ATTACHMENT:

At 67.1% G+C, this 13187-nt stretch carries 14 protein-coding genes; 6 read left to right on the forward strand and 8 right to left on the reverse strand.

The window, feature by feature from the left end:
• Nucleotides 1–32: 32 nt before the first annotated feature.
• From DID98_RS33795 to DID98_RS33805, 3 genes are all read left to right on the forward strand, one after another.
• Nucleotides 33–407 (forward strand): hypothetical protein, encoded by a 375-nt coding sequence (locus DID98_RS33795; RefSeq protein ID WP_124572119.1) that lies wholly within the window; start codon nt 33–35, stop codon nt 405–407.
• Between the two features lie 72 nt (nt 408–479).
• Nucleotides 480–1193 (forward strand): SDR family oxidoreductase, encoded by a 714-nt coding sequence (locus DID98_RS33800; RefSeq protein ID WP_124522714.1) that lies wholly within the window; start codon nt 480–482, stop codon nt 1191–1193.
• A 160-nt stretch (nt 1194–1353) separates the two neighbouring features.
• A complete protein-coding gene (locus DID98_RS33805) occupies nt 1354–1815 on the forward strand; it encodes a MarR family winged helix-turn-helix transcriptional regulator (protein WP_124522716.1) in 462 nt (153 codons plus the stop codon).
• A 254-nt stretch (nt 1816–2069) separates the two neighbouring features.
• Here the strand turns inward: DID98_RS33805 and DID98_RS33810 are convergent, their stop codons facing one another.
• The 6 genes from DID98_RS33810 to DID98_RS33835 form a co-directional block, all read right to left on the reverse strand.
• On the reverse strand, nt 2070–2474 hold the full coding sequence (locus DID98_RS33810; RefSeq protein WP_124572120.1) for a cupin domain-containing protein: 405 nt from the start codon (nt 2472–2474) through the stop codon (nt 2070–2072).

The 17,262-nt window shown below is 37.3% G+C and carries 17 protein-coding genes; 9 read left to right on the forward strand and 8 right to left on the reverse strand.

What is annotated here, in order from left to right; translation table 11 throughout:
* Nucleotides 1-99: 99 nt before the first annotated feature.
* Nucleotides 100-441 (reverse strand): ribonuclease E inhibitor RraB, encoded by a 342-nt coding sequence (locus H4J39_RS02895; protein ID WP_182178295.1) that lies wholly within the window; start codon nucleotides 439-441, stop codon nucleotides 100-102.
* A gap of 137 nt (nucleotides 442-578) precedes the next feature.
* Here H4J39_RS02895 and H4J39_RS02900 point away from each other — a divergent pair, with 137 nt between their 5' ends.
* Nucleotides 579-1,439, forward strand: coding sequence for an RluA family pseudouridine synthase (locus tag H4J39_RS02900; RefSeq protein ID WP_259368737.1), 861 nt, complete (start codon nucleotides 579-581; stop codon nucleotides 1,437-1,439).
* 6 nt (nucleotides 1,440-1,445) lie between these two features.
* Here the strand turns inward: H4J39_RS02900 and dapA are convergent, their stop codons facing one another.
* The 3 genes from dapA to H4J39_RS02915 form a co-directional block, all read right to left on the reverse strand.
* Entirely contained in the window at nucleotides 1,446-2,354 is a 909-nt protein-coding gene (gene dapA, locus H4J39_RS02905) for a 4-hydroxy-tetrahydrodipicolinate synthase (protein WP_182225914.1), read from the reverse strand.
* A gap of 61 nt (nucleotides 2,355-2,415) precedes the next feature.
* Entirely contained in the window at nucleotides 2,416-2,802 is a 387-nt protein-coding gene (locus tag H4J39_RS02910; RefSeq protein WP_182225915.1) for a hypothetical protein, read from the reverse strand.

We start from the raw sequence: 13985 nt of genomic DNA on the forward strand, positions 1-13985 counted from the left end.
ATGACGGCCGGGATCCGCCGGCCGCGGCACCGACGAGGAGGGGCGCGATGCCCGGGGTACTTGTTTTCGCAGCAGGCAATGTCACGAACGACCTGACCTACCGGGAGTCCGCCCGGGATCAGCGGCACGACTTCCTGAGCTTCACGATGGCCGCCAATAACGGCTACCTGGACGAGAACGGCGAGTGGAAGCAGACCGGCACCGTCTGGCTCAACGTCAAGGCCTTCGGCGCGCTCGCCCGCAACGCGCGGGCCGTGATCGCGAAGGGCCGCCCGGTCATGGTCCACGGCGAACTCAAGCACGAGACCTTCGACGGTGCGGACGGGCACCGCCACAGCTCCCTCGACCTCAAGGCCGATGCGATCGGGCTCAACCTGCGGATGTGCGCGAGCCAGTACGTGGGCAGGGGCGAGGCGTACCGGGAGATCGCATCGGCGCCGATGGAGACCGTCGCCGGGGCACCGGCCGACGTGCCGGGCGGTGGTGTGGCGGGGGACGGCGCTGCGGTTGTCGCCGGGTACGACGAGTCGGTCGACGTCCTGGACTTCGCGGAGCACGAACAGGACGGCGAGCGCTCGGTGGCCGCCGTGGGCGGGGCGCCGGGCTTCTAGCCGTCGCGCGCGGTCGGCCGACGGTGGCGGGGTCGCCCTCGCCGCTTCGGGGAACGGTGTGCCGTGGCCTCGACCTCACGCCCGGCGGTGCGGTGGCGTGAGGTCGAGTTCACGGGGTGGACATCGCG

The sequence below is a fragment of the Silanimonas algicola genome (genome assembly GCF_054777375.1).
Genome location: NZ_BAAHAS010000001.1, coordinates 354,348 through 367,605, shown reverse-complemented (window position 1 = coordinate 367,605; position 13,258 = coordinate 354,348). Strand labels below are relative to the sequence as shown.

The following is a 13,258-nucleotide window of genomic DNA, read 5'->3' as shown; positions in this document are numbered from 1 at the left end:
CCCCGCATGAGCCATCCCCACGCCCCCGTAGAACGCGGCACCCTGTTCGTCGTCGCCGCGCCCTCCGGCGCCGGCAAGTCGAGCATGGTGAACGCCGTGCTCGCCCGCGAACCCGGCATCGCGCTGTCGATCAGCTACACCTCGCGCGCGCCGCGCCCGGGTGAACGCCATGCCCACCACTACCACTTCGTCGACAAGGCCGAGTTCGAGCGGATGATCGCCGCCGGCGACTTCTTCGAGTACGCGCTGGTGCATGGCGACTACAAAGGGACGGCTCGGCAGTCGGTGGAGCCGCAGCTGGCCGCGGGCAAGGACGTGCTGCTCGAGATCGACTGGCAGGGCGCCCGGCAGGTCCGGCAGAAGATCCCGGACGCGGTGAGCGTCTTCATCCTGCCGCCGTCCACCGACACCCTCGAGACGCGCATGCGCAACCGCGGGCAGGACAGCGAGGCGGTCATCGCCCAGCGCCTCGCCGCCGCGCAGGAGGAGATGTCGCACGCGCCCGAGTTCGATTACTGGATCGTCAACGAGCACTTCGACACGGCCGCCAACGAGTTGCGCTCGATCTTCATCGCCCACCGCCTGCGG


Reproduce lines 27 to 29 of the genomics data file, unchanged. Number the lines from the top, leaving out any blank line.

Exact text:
We start from the raw sequence: 13985 nt of genomic DNA on the forward strand, positions 1-13985 counted from the left end.
ATGACGGCCGGGATCCGCCGGCCGCGGCACCGACGAGGAGGGGCGCGATGCCCGGGGTACTTGTTTTCGCAGCAGGCAATGTCACGAACGACCTGACCTACCGGGAGTCCGCCCGGGATCAGCGGCACGACTTCCTGAGCTTCACGATGGCCGCCAATAACGGCTACCTGGACGAGAACGGCGAGTGGAAGCAGACCGGCACCGTCTGGCTCAACGTCAAGGCCTTCGGCGCGCTCGCCCGCAACGCGCGGGCCGTGATCGCGAAGGGCCGCCCGGTCATGGTCCACGGCGAACTCAAGCACGAGACCTTCGACGGTGCGGACGGGCACCGCCACAGCTCCCTCGACCTCAAGGCCGATGCGATCGGGCTCAACCTGCGGATGTGCGCGAGCCAGTACGTGGGCAGGGGCGAGGCGTACCGGGAGATCGCATCGGCGCCGATGGAGACCGTCGCCGGGGCACCGGCCGACGTGCCGGGCGGTGGTGTGGCGGGGGACGGCGCTGCGGTTGTCGCCGGGTACGACGAGTCGGTCGACGTCCTGGACTTCGCGGAGCACGAACAGGACGGCGAGCGCTCGGTGGCCGCCGTGGGCGGGGCGCCGGGCTTCTAGCCGTCGCGCGCGGTCGGCCGACGGTGGCGGGGTCGCCCTCGCCGCTTCGGGGAACGGTGTGCCGTGGCCTCGACCTCACGCCCGGCGGTGCGGTGGCGTGAGGTCGAGTTCACGGGGTGGACATCGCG

The sequence below is a fragment of the Silanimonas algicola genome (genome assembly GCF_054777375.1).